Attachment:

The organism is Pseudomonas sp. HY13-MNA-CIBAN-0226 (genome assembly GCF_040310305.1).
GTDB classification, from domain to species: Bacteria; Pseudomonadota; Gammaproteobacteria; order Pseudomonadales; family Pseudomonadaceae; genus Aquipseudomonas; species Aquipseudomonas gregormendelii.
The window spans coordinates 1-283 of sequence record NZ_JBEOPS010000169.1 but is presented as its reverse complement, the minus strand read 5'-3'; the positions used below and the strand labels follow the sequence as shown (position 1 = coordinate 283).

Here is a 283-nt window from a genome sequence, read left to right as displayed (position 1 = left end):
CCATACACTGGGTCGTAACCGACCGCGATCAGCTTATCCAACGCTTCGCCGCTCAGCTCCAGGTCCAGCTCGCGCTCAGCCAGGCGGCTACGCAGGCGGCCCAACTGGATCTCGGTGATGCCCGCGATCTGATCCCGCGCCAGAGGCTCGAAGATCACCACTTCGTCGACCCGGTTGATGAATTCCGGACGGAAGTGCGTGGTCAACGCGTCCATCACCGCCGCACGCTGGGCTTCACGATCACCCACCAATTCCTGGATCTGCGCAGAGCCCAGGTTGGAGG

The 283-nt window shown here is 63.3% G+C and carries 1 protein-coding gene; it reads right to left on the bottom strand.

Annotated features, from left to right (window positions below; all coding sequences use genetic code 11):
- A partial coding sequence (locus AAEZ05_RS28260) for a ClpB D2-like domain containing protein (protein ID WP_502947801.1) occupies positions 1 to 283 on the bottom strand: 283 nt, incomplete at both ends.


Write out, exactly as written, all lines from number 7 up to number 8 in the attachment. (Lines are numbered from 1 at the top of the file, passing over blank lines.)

Annotated features, from left to right (window positions below; all coding sequences use genetic code 11):
- A partial coding sequence (locus AAEZ05_RS28260) for a ClpB D2-like domain containing protein (protein ID WP_502947801.1) occupies positions 1 to 283 on the bottom strand: 283 nt, incomplete at both ends.